This report will show you exactly where your ads were displayed during your chosen time frame (I recommend looking at the past three months or so) and how many impressions, clicks, conversions and so on your ads received on that site.
As a quick aside, websites you specifically told AdWords to display your ads on have a “Managed” status. Any site that Google picked for you has an “Automatic” status.

Digging into this report should give you a lot of insight into which websites you should be targeting and which ones aren’t worth your money. For example, if you’re getting a lot of impressions but very few clicks from a certain site, that may be a good site to exclude. Alternatively, you may get a lot of clicks from certain sites, but those clicks have a high bounce rate, which might mean that you have some sort of mismatch that needs to be addressed (for example, wrong audience, wrong ad or wrong landing page).

Don’t get me wrong, it’s not always a bad idea to use topic or interest targeting. Topic and interest targeting can be a great way to identify new sites that deliver awesome results. However, if you don’t consistently refine your targeting and ads, giving Google the reins on your display campaigns can be a great way to waste a lot of money.

2. Refining your keywords
At first glance, it seems a bit odd to talk about keyword strategy in a display advertising article, but contextual targeting can be a great way to run a display advertising campaign — provided you’re using the right keywords.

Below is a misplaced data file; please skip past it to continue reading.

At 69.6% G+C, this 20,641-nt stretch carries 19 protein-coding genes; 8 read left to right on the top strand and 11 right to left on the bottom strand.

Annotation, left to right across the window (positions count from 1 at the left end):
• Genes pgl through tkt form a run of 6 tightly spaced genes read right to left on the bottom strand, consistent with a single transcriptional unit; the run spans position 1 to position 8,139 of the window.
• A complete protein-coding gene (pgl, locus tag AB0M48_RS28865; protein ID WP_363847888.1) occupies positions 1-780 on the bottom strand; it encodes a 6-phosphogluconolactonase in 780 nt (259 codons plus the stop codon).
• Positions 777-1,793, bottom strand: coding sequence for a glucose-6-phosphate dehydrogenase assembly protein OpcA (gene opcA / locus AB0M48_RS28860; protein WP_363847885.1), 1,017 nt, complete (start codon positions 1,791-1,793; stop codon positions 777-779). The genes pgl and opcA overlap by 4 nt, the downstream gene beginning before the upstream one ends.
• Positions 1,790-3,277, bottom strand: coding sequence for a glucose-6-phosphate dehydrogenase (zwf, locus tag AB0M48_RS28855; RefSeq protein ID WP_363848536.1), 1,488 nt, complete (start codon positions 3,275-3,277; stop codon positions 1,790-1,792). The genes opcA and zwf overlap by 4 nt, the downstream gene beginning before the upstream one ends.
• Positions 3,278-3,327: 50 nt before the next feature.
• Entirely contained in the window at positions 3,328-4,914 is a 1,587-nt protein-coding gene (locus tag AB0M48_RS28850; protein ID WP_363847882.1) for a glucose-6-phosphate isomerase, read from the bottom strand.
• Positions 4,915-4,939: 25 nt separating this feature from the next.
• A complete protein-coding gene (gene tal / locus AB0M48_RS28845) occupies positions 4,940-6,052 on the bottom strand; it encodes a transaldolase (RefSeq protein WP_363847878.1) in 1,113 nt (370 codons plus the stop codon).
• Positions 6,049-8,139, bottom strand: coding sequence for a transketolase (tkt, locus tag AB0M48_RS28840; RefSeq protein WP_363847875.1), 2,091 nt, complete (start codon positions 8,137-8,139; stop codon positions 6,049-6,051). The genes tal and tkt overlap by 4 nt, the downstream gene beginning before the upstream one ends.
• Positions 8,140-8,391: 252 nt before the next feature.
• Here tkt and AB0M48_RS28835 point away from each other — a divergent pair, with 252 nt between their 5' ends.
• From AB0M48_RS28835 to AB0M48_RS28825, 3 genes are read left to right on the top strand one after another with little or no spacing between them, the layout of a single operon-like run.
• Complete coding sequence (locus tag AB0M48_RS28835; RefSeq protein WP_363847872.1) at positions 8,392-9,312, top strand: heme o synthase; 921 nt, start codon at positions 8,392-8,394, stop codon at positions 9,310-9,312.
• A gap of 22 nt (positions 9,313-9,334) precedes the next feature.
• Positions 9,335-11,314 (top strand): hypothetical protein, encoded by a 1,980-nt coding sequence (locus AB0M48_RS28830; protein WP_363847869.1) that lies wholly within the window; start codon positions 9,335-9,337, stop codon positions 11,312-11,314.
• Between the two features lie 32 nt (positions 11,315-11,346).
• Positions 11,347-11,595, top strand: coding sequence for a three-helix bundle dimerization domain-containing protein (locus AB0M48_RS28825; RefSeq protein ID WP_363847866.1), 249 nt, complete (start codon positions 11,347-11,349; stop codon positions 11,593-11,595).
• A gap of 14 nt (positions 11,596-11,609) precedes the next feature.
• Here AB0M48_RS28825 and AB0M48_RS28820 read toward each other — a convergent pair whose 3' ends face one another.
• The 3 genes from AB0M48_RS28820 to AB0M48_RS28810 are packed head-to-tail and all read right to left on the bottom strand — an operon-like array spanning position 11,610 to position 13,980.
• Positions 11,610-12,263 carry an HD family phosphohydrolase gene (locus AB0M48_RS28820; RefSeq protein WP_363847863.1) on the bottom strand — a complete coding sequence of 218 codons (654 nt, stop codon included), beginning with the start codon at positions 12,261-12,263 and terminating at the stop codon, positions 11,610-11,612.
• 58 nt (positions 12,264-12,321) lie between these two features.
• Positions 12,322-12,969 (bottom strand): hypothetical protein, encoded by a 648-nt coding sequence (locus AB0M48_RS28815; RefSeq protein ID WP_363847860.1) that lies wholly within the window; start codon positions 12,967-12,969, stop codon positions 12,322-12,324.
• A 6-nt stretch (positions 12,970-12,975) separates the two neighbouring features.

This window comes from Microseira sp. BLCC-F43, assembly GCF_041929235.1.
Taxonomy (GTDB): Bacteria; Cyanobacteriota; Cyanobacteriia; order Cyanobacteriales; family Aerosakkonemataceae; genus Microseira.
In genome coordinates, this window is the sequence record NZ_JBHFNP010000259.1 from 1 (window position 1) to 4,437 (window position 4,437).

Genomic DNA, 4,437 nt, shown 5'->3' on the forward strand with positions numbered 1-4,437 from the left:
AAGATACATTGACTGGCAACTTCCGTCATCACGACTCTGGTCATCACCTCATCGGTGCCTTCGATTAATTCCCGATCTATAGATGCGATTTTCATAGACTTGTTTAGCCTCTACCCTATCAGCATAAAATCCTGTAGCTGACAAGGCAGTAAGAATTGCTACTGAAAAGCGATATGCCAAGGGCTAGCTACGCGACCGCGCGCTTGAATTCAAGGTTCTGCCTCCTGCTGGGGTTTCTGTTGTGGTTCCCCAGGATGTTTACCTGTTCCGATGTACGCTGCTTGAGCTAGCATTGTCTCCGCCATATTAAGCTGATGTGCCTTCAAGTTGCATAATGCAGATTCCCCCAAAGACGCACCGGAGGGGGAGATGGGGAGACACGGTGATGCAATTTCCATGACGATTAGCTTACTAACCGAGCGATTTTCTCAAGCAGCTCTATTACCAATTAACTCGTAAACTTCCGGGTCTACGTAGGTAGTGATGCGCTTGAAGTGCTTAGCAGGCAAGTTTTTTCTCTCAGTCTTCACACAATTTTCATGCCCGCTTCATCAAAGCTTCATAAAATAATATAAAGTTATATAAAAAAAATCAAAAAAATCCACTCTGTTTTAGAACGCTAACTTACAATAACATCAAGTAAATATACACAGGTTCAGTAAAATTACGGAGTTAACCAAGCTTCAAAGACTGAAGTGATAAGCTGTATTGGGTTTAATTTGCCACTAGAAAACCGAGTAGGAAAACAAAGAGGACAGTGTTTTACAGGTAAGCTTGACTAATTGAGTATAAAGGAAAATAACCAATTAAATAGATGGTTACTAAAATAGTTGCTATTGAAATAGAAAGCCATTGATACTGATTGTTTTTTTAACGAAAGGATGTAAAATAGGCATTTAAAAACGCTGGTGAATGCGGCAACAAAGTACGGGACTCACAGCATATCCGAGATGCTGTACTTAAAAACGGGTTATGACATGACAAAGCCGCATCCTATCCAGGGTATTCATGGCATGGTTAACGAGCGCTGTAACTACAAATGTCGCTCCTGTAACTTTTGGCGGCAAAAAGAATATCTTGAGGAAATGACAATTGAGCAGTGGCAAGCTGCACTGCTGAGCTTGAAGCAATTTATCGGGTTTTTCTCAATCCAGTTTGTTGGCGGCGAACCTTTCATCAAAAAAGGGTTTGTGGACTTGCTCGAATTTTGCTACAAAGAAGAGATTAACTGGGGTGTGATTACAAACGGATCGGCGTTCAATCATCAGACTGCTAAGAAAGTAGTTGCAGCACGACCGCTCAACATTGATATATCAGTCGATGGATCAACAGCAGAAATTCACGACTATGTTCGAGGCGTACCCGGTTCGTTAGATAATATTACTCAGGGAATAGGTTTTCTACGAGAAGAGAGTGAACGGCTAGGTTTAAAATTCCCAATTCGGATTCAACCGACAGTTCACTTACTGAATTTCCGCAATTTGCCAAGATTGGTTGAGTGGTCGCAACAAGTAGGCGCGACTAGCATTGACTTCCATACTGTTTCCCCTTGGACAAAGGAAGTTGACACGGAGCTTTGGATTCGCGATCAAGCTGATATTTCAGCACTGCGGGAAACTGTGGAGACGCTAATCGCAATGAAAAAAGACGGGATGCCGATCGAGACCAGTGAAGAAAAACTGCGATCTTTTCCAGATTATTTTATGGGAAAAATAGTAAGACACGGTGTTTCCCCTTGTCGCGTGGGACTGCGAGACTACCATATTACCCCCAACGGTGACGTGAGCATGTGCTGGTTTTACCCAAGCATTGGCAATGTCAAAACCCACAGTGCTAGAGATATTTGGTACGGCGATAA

Unfortunately, as in our interest and topic targeting example, just because a keyword seems relevant to you doesn’t mean that the sites Google picks using your keywords will always be relevant.

Let’s face it, Google bots are still pretty hit-or-miss on semantics.
Of course, you can (and should) use the process we discussed in the last section to improve the performance of a contextual targeting campaign, but if you really want to get the most out of your contextual targeting, you need know how your target audience talks about your business niche.

Fortunately, if you’re also running paid search campaigns, this is actually pretty straightforward. Open up a relevant paid search campaign in AdWords, click on the Keywords tab, and then click “Search terms”:

If you’re looking at a reasonable time frame (again, I like three months), you can see exactly what sorts of queries trigger your ads, get clicks and even drive sales. This information is incredibly helpful, both in terms of picking keywords and for actual ad design.

As you look through your search terms report, you’ll probably notice that many of your best search terms have particular words or phrases in common. These words or phrases should form the foundation of your contextual targeting keyword strategy. An approach like this doesn’t guarantee runaway success, but it will produce much better results than simply picking words that seem relevant to you and plugging them into your campaign.